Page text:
The Jackal one day went hunting, but he was not a good hunter. When he met the Lion, the Lion proposed that they should hunt together, on the condition that if a small antelope was killed it was to be Jackal’s, and if a large one was killed it was to be Lion’s. Jackal agreed to this.
The first animal killed was a large eland. The Lion was very glad, and said to the Jackal: “I will continue hunting while you go to my house and call my children to carry the meat home.”
The Jackal replied: “Yes, I agree to that.”
The Lion went away to hunt. When he had gone, the Jackal went to his own house and called his own children to carry away the meat. He said, “The Lion takes me for a fool if he thinks I will call his children while my own are dying with hunger.”
So Jackal’s children carried the meat to their home.
The Lion caught nothing more, and after a time he went home and asked his wife where the meat was.
She told him there was no meat. He said, “Did the Jackal not bring a message to my children to carry the meat?”
His wife replied: “No, he was not here. We are still dying with hunger.”
The Lion then started off in a terrible fury, vowing certain death to the Jackal and all his family, wherever he should meet them. While the Lion was on its way, he saw a little Jackal getting water from the river. He at once went to catch the little Jackal. Under the Lion’s strong foot, the little Jackal was being crushed.
The Lion said, “Your father has cheated me and I came to kill all of you. I will not forgive him.”
The Little Jackal replied, “Lion, Lion, listen to me. I know why you have me under your feet, but please listen to me. My father has never been a good hunter. Unless he steals it from others, he can hardly provide for his family. I have pleaded with him, but he will not listen to me. Please take my apology for my poor father and show mercy.”
The Lion said, “I will not forgive the Jackal. Because of him, my family is dying with hunger.” The Little Jackal suggested, “Why don’t I work for you in return. I will carry your game to your family. You do not have to pay me, but please let my father cheat you once in a while for I know that he will continue to cheat you. I will carry 10 games for you every time my father cheats you.” The Lion agreed for the winter was coming and he needed help to store up for the season.
Without knowing what had happened, the Jackal enjoyed his cunning success he had with the Lion. After he ran out of meat, he went to the Lion again and proposed the same agreement with the same condition that if a small antelope was killed it was to be the Jackal’s, and if a large one was killed it was to be the Lion’s. The Lion agreed to this.
The Lion caught another large eland. The Lion said to Jackal: “I will continue to go hunting while you go to my house and call my children to carry the meat home.”
The Jackal replied: “Yes, I agree to that.”
The Lion went away to hunt. When he had gone, as expected, the Jackal went to his own house and called his own children to carry away the meat again. He said, “The Lion takes me for a fool if he thinks I will call his children while my own are dying with hunger.” And he said, “The Lion must be dumber than I thought for falling for it again.”
The winter was coming and after cheating the Lion numerous times, he thought to himself, ‘For the first time in my life, I have a golden opportunity to provide for my family for the season abundantly.’
The Jackal increased the frequency in cheating the Lion. However, he noticed his eldest son was getting skinnier and skinnier by the day. He looked very weak and falling ill. One day, the Jackal called his little Jackal and asked him, “What is going on son? I have been providing for you abundantly, yet you seem to be getting weaker by the day.”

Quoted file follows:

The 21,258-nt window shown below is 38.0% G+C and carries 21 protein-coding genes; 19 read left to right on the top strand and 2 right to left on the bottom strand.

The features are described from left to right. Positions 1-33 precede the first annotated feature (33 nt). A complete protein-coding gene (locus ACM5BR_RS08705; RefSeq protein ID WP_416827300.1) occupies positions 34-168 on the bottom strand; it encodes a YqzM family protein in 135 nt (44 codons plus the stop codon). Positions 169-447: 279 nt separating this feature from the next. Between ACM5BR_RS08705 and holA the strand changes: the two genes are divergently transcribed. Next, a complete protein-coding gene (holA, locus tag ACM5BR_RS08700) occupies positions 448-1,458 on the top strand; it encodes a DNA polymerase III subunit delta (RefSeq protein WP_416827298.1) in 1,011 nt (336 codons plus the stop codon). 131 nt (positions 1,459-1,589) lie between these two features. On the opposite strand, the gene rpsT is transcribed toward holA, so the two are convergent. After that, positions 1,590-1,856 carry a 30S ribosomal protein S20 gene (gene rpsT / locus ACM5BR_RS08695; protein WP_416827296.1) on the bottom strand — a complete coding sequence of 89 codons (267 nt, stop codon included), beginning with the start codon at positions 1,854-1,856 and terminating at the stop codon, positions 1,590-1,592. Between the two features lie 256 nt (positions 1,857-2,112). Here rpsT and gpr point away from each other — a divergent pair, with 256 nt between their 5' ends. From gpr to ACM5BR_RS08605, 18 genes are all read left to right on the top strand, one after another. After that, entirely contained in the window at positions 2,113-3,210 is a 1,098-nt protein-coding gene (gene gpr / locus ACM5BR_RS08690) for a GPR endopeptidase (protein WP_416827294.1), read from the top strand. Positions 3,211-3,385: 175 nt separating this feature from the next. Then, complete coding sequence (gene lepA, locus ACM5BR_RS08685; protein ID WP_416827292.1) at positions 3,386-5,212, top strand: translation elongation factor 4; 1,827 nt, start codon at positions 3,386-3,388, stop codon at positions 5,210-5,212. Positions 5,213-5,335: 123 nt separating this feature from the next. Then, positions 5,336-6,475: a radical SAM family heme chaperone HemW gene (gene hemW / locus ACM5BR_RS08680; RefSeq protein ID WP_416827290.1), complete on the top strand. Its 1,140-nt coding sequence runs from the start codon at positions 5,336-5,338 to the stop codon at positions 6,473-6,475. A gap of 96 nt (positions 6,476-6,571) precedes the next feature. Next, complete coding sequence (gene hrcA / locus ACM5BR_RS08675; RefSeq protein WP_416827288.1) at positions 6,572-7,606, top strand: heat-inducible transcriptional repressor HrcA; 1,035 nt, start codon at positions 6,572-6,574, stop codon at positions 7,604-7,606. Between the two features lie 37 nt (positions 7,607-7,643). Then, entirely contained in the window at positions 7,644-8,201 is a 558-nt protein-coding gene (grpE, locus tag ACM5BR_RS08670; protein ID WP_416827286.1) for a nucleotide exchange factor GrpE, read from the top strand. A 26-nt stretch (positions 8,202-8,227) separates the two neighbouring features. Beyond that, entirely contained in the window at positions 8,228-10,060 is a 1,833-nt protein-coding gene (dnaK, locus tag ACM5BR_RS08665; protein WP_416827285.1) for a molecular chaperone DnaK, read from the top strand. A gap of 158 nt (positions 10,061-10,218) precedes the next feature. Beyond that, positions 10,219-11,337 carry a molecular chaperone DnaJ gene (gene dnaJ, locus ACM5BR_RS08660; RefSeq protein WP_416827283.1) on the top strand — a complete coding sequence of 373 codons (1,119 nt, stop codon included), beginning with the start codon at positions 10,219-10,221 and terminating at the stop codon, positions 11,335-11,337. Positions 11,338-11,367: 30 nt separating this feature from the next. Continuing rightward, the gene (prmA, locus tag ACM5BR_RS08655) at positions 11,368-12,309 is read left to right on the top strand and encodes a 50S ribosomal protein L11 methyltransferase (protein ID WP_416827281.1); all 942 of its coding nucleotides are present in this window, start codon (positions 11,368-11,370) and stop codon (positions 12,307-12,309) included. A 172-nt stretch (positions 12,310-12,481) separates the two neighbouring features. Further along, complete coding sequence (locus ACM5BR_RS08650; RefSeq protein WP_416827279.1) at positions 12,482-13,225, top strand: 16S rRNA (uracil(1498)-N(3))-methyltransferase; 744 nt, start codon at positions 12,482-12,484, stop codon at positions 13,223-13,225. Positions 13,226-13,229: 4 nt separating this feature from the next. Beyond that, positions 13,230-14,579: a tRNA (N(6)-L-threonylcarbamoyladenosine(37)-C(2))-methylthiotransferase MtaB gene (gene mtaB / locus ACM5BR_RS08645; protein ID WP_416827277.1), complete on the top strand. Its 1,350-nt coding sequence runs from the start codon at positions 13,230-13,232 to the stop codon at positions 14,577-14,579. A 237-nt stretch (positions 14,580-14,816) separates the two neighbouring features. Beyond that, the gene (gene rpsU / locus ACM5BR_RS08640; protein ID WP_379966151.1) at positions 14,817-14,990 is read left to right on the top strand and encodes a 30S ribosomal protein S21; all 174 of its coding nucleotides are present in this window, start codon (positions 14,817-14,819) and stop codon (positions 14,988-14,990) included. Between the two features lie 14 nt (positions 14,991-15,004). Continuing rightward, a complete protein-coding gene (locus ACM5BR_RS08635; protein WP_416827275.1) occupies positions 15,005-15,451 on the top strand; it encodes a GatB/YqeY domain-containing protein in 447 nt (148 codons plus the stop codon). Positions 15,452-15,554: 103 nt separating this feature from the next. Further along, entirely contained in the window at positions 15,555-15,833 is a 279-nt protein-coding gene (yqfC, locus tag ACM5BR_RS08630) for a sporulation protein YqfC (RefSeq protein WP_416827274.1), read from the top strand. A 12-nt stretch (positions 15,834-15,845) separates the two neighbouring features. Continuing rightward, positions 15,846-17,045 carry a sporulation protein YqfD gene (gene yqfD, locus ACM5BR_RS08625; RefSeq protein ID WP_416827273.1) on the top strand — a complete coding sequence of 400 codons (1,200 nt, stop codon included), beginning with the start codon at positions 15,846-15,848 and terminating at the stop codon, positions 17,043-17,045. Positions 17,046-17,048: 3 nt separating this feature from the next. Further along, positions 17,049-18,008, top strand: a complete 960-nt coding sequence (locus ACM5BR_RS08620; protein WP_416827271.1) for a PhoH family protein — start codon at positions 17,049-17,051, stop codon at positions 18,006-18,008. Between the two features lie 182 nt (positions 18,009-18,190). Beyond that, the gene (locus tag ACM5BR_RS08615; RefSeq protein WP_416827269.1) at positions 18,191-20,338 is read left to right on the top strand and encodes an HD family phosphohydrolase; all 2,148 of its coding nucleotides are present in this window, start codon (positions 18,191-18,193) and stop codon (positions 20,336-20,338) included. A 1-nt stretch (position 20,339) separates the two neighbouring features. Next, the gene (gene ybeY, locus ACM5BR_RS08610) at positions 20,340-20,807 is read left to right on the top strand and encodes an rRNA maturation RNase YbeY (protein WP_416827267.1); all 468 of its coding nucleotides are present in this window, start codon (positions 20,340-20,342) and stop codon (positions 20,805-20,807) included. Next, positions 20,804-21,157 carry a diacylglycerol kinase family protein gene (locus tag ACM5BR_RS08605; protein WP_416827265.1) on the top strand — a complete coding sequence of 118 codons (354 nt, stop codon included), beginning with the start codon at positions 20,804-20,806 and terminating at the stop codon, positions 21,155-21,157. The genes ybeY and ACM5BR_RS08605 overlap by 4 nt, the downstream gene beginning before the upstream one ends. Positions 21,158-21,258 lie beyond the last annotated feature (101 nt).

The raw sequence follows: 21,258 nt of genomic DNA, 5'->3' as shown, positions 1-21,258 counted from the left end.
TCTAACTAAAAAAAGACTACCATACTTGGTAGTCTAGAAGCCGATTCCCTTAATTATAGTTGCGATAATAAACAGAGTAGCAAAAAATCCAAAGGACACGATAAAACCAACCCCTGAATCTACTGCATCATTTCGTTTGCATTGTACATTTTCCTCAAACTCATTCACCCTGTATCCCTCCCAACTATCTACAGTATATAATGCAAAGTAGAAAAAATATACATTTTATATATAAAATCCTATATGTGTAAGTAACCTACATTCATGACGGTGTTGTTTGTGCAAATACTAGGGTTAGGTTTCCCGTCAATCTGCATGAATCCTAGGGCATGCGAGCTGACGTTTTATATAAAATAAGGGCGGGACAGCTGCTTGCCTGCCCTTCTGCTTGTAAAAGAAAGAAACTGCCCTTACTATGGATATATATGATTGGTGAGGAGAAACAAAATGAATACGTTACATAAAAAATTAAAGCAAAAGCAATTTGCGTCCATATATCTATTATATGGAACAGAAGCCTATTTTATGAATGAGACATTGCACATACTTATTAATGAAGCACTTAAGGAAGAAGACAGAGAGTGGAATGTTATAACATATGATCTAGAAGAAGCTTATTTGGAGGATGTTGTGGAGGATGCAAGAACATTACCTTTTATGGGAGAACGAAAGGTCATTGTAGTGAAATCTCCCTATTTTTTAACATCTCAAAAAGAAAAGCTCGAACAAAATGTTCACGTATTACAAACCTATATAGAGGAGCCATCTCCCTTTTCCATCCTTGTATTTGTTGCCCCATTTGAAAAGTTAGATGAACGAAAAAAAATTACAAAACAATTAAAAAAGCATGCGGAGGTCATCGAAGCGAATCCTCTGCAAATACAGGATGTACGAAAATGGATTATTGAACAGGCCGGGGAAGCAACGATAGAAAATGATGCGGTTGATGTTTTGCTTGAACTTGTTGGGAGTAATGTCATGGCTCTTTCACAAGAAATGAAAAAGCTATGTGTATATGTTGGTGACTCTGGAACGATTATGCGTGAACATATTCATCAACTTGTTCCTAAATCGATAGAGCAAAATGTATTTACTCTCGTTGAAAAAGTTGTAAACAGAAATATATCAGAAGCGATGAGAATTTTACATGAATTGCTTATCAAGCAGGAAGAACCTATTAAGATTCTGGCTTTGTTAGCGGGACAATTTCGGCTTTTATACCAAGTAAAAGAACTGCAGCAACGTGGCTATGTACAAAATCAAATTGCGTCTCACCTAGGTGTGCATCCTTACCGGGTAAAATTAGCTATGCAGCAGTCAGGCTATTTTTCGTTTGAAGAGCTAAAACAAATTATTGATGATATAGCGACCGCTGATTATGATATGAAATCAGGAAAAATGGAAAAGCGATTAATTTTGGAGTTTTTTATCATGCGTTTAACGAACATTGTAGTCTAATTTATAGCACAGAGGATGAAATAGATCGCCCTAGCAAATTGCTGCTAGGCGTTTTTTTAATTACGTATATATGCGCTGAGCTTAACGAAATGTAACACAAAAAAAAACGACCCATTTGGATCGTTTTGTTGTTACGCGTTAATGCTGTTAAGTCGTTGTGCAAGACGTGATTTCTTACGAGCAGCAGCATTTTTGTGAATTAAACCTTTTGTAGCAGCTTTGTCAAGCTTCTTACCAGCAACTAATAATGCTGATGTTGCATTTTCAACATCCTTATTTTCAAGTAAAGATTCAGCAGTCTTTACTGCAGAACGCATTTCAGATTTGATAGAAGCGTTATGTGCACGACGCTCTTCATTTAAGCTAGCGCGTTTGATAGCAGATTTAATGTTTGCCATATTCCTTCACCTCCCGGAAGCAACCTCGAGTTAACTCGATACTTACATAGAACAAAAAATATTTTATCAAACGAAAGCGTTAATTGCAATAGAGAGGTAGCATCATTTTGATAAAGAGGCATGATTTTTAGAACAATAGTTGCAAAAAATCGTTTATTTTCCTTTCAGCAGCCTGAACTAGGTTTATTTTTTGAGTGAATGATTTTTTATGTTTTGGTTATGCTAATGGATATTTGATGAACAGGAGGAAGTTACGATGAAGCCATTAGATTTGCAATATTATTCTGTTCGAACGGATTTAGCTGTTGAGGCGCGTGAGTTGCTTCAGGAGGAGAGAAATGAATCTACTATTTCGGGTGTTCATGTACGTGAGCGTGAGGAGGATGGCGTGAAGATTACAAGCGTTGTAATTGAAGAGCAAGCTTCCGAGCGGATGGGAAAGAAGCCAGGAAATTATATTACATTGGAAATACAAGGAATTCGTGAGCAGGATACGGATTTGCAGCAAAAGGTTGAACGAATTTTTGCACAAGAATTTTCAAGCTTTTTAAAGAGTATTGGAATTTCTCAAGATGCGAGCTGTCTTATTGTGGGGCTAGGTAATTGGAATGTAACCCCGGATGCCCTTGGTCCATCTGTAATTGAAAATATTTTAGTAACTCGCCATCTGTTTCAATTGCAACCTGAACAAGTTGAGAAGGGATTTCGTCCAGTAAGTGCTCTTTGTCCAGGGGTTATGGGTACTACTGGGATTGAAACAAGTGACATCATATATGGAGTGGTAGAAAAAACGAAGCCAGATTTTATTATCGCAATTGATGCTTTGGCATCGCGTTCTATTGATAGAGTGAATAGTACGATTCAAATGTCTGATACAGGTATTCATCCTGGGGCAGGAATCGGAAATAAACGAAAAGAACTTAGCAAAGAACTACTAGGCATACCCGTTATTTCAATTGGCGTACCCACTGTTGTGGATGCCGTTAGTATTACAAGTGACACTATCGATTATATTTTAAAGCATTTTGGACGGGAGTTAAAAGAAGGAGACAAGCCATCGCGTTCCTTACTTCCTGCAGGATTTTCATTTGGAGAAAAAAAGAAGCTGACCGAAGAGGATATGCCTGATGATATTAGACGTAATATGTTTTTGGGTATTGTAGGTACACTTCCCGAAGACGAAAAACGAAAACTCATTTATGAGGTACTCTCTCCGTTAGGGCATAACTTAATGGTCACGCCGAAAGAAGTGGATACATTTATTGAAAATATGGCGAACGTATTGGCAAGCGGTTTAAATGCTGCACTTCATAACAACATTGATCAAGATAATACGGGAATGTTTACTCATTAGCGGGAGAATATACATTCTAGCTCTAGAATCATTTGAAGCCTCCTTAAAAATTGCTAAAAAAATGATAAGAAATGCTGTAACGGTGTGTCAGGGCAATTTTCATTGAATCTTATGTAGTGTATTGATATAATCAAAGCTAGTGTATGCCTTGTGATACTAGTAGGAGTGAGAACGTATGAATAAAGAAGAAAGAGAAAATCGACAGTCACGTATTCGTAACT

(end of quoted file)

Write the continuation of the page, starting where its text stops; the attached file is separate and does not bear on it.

With a very weak voice, the little Jackal answered his father, “Father, I have to tell you the truth. I just don’t have any more left in me. A while ago, the Lion came to kill us because you had cheated him. To save you, I had made an agreement with him. Every time you cheated him, I had to carry ten games for him. I have been working for him to save you. Forgive me father.”
Out of embarrassment and anger, he struck his weakened son and killed him instantly.
The Jackal stayed away from the Lion. Since the little Jackal was not working for the Lion, the Lion will surely kill him if he tried again.
The winter came and the Jackal’s family ran out of meat. The Jackal didn’t have a choice, but to go to the Lion for help. When the Jackal asked the Lion, the Lion greeted him warmly. The Lion said, “Your son knew that you would kill him for what he had done. Before he died, he worked extra and asked me to keep ten games and give them to you if you come to ask for help.”
The Jackal dropped on his knees and started sobbing. He mourned for his son all through the winter and repented. When the spring came, the Jackal went to the Lion and made another agreement to work together. This time he kept his promises and treated the Lion fairly. Until they died, they made a good hunting team and both families lived abundantly.
John 10:11-13 Jesus said, “I am the good shepherd. The good shepherd lays down his life for the sheep. The hired hand is not the shepherd and does not own the sheep. So when he sees the wolf coming, he abandons the sheep and runs away. Then the wolf attacks the flock and scatters it. The man runs away because he is a hired hand and cares nothing for the sheep.
Just because you don’t get punished for your wrongdoings doesn’t mean you are off free. There is someone paying the price for it and eventually it will become your own loss.
The price Jackal paid was losing his own son. Just as the son had done for his father, Jesus had died for our wrongdoings, so we can be free from our wrongdoings and have a chance to live our lives righteously.